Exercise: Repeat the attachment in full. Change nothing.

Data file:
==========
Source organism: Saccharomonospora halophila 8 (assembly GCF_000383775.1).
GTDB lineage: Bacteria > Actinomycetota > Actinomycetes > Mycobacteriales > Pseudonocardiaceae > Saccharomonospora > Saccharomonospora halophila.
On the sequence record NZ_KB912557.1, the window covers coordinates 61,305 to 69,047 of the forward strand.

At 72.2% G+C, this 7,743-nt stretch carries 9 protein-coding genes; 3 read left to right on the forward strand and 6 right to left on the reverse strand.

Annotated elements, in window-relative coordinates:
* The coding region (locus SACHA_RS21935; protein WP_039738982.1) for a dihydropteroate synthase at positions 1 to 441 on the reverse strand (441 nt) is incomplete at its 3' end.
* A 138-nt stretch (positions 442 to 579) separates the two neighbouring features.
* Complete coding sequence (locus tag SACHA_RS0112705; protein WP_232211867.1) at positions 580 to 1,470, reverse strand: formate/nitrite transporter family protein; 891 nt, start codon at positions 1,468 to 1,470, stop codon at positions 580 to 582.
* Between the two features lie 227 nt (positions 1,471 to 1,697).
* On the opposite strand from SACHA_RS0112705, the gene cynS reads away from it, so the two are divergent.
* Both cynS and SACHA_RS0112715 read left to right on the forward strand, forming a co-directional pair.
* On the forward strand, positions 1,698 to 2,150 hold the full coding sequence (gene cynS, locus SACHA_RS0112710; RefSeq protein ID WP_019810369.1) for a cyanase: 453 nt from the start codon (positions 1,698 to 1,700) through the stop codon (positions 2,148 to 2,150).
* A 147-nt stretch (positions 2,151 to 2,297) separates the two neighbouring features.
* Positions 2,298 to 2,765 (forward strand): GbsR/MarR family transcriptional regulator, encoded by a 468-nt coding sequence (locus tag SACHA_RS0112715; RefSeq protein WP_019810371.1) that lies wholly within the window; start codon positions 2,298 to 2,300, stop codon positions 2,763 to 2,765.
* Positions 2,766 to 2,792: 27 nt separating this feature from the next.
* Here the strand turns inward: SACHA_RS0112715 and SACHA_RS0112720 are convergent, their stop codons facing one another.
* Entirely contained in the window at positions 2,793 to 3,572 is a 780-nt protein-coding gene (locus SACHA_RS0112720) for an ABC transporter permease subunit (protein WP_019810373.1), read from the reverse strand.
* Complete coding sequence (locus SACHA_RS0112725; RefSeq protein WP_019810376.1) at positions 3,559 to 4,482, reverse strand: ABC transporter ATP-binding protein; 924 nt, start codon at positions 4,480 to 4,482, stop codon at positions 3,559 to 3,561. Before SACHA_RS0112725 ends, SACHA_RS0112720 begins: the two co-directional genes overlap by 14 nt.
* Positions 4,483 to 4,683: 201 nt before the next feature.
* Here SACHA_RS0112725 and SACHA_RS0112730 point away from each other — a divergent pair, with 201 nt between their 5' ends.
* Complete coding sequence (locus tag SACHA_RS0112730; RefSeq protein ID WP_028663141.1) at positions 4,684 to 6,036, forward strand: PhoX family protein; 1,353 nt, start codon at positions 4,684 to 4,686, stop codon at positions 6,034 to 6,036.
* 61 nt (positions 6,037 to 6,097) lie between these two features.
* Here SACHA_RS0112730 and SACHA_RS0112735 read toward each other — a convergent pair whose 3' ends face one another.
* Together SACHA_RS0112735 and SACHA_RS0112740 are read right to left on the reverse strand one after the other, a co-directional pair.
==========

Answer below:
Source organism: Saccharomonospora halophila 8 (assembly GCF_000383775.1).
GTDB lineage: Bacteria > Actinomycetota > Actinomycetes > Mycobacteriales > Pseudonocardiaceae > Saccharomonospora > Saccharomonospora halophila.
On the sequence record NZ_KB912557.1, the window covers coordinates 61,305 to 69,047 of the forward strand.

At 72.2% G+C, this 7,743-nt stretch carries 9 protein-coding genes; 3 read left to right on the forward strand and 6 right to left on the reverse strand.

Annotated elements, in window-relative coordinates:
* The coding region (locus SACHA_RS21935; protein WP_039738982.1) for a dihydropteroate synthase at positions 1 to 441 on the reverse strand (441 nt) is incomplete at its 3' end.
* A 138-nt stretch (positions 442 to 579) separates the two neighbouring features.
* Complete coding sequence (locus tag SACHA_RS0112705; protein WP_232211867.1) at positions 580 to 1,470, reverse strand: formate/nitrite transporter family protein; 891 nt, start codon at positions 1,468 to 1,470, stop codon at positions 580 to 582.
* Between the two features lie 227 nt (positions 1,471 to 1,697).
* On the opposite strand from SACHA_RS0112705, the gene cynS reads away from it, so the two are divergent.
* Both cynS and SACHA_RS0112715 read left to right on the forward strand, forming a co-directional pair.
* On the forward strand, positions 1,698 to 2,150 hold the full coding sequence (gene cynS, locus SACHA_RS0112710; RefSeq protein ID WP_019810369.1) for a cyanase: 453 nt from the start codon (positions 1,698 to 1,700) through the stop codon (positions 2,148 to 2,150).
* A 147-nt stretch (positions 2,151 to 2,297) separates the two neighbouring features.
* Positions 2,298 to 2,765 (forward strand): GbsR/MarR family transcriptional regulator, encoded by a 468-nt coding sequence (locus tag SACHA_RS0112715; RefSeq protein WP_019810371.1) that lies wholly within the window; start codon positions 2,298 to 2,300, stop codon positions 2,763 to 2,765.
* Positions 2,766 to 2,792: 27 nt separating this feature from the next.
* Here the strand turns inward: SACHA_RS0112715 and SACHA_RS0112720 are convergent, their stop codons facing one another.
* Entirely contained in the window at positions 2,793 to 3,572 is a 780-nt protein-coding gene (locus SACHA_RS0112720) for an ABC transporter permease subunit (protein WP_019810373.1), read from the reverse strand.
* Complete coding sequence (locus SACHA_RS0112725; RefSeq protein WP_019810376.1) at positions 3,559 to 4,482, reverse strand: ABC transporter ATP-binding protein; 924 nt, start codon at positions 4,480 to 4,482, stop codon at positions 3,559 to 3,561. Before SACHA_RS0112725 ends, SACHA_RS0112720 begins: the two co-directional genes overlap by 14 nt.
* Positions 4,483 to 4,683: 201 nt before the next feature.
* Here SACHA_RS0112725 and SACHA_RS0112730 point away from each other — a divergent pair, with 201 nt between their 5' ends.
* Complete coding sequence (locus tag SACHA_RS0112730; RefSeq protein ID WP_028663141.1) at positions 4,684 to 6,036, forward strand: PhoX family protein; 1,353 nt, start codon at positions 4,684 to 4,686, stop codon at positions 6,034 to 6,036.
* 61 nt (positions 6,037 to 6,097) lie between these two features.
* Here SACHA_RS0112730 and SACHA_RS0112735 read toward each other — a convergent pair whose 3' ends face one another.
* Together SACHA_RS0112735 and SACHA_RS0112740 are read right to left on the reverse strand one after the other, a co-directional pair.